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TV Stimulation May Be 'Rewiring' Children's Brains

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Psychologists and media experts are concerned, but not surprised, by a landmark study suggesting that frequent TV watching by infants and toddlers may shorten their attention span by age 7.

The research, which appears in today's Pediatrics, finds that the more television very young children watch, the more likely they are to have trouble concentrating and to become impulsive and restless.

Human brains change rapidly in early life, says UCLA neuropsychologist Elizabeth Sowell, and animal research shows that stimulation can ''rewire'' the brain. Things happen fast on the TV screen, so kids' brains may come to expect this pace, ''making it harder to concentrate if there's less stimulation,'' says study leader Dimitri Christakis, a pediatrician at Children's Hospital and Regional Medical Center in Seattle.

Also, TV may replace activities, such as reading, that could help children learn to concentrate, Sowell says.

Attention deficit hyperactivity disorder (ADHD) is genetic, but past studies suggest that the environment also plays a key role, Christakis says. How different environments might promote ADHD ''has barely been touched by systematic research,'' writes educational psychologist Jane Healy of Vail, Co., in a commentary accompanying the Pediatrics report. But TV exposure in young children is growing, she says.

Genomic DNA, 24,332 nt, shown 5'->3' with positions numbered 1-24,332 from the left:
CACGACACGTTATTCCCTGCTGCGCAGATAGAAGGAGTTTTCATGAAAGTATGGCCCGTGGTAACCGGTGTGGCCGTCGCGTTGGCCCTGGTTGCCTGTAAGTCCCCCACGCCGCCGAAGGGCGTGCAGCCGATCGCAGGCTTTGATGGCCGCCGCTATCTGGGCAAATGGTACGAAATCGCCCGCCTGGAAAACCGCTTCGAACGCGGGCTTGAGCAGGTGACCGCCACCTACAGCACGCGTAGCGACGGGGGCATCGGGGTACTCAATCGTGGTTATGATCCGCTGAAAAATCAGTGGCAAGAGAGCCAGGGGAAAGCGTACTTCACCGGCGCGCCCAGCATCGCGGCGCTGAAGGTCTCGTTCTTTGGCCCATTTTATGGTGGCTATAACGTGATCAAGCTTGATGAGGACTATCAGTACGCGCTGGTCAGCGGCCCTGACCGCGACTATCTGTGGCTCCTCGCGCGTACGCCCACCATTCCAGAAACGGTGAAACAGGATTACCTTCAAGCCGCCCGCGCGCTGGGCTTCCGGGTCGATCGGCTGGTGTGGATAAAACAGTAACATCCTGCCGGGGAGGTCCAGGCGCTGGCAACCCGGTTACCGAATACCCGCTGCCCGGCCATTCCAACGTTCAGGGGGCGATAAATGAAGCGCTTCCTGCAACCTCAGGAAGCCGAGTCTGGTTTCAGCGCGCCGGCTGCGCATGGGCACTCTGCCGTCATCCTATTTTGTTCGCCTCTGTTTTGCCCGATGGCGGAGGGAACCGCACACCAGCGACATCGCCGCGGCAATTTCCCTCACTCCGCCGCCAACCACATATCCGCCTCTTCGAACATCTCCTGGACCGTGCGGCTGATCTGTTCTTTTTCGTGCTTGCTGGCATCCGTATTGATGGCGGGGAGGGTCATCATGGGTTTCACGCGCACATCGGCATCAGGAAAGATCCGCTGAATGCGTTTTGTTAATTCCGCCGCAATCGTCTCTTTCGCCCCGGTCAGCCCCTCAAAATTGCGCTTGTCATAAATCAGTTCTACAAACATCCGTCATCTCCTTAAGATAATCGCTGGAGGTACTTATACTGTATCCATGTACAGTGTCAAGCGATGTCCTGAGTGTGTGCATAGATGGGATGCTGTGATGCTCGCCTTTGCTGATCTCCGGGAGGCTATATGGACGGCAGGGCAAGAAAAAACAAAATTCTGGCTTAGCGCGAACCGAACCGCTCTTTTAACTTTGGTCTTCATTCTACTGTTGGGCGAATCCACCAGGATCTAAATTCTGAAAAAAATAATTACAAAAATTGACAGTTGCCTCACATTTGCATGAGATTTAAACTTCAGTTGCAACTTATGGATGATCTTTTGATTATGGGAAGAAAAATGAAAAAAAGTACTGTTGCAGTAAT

Although most studies haven't considered TV watching by very young children, a Kaiser Family Foundation survey last year found that about 2 out of 5 children under age 2 watch television every day, and a quarter of them have TVs in their own rooms, says the foundation's Vicky Rideout.

Also, a soaring number of young kids watch DVDs or videos, some thought to be educational, but others as fast-paced as TV, Rideout says. And more TV shows, such as Teletubbies and Boobah, are geared toward children under 3.

Meanwhile, even veteran teachers with superb child-managing skills are reporting ''more kids that are off-the-wall. . . . It started about 10 years ago,'' says Susan Ratterree, a 25-year school psychologist supervisor in suburban New Orleans. Awareness of ADHD is increasing teacher reports of attention problems, ''but the kids are changing, too,'' she says.

Educators may need to change their methods to keep the attention of stimulation-saturated children, says Los Angeles media psychologist Stuart Fischoff. ''Rather than seeing these kids as pathological, maybe we should see them as adaptive, pointing the way to how our society is evolving. Brains may be changing, and we don't know if it's going to be bad or not.''

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